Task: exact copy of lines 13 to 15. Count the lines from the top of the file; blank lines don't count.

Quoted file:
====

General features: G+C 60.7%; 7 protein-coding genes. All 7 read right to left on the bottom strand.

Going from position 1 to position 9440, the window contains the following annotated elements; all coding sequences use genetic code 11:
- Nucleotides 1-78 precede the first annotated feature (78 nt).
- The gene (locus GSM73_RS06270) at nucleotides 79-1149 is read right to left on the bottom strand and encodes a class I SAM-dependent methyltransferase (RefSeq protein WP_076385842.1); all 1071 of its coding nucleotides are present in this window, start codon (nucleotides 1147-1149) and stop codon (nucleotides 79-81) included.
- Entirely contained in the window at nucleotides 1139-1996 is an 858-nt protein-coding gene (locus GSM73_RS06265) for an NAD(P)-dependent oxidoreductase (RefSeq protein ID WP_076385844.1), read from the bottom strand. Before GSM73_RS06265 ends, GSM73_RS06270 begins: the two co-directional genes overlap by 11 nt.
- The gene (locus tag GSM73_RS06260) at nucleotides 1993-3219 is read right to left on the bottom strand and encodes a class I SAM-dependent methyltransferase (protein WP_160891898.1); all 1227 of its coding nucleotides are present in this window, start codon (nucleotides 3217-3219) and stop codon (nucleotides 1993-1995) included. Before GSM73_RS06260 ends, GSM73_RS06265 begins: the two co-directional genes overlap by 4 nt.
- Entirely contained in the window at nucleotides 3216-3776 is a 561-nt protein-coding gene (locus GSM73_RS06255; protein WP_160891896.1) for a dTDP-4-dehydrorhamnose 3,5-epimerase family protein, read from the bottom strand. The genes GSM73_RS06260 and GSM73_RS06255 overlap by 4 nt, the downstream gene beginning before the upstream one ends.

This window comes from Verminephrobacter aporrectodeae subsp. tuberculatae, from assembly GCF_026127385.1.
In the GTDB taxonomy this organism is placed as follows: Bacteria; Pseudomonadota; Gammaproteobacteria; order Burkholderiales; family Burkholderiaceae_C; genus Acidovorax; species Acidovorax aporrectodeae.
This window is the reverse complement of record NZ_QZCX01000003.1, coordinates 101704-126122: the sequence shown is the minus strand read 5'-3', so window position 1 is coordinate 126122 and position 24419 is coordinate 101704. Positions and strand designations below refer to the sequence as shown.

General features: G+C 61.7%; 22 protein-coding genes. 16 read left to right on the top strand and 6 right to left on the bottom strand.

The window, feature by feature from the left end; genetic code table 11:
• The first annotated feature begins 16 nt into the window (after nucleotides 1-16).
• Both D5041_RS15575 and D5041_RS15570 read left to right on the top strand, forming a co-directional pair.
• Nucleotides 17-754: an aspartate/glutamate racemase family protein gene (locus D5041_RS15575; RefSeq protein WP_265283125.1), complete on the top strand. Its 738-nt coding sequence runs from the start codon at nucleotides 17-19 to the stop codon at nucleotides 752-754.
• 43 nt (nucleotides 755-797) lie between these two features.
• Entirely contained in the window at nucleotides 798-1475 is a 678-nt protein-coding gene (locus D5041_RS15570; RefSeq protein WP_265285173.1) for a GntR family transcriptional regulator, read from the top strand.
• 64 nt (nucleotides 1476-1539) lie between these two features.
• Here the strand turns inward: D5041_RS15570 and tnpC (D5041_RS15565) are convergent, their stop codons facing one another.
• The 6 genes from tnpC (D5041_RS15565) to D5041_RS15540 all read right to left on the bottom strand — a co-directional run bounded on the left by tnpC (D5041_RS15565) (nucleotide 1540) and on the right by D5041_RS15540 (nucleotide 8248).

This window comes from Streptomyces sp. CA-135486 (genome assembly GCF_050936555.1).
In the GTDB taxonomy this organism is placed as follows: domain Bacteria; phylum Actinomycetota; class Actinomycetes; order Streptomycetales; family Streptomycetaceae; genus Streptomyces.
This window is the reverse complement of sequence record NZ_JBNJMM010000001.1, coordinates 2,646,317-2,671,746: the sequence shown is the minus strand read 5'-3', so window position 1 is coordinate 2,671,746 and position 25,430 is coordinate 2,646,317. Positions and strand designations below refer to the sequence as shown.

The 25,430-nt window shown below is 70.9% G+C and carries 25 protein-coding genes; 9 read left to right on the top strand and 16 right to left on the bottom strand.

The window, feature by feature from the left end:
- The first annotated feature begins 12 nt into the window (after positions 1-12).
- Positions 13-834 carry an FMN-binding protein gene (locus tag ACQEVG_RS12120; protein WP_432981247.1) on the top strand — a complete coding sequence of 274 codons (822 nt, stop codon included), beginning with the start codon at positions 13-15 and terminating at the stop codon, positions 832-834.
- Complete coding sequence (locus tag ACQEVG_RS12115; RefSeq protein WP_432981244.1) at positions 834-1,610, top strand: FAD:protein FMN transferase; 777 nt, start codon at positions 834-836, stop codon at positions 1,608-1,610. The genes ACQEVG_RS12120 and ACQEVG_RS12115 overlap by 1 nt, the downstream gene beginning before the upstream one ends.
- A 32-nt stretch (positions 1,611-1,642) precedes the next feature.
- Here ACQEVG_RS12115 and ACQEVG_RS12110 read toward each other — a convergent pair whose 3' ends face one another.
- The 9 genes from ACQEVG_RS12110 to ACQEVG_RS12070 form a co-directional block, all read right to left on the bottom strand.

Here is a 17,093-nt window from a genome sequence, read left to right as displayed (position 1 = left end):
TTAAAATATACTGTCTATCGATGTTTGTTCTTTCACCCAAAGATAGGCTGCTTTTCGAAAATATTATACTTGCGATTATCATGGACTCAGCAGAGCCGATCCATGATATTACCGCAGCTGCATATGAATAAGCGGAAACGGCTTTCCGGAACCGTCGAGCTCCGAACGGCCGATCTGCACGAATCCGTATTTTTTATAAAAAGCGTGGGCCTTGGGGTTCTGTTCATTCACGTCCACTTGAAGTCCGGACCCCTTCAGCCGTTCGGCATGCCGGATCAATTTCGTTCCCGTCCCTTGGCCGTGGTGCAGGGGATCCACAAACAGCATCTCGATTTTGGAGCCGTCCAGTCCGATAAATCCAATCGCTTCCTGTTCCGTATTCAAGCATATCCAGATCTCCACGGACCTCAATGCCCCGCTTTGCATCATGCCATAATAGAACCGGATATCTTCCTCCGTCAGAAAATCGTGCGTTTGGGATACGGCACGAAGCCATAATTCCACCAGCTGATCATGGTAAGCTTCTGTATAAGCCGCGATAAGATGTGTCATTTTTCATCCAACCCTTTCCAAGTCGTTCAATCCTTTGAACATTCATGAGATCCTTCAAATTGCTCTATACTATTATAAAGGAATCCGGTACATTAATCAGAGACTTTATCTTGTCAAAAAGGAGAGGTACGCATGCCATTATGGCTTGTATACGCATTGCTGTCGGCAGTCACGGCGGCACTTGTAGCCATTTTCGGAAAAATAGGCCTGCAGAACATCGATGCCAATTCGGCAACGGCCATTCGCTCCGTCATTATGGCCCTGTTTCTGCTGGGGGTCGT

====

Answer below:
• The first annotated feature begins 16 nt into the window (after nucleotides 1-16).
• Both D5041_RS15575 and D5041_RS15570 read left to right on the top strand, forming a co-directional pair.
• Nucleotides 17-754: an aspartate/glutamate racemase family protein gene (locus D5041_RS15575; RefSeq protein WP_265283125.1), complete on the top strand. Its 738-nt coding sequence runs from the start codon at nucleotides 17-19 to the stop codon at nucleotides 752-754.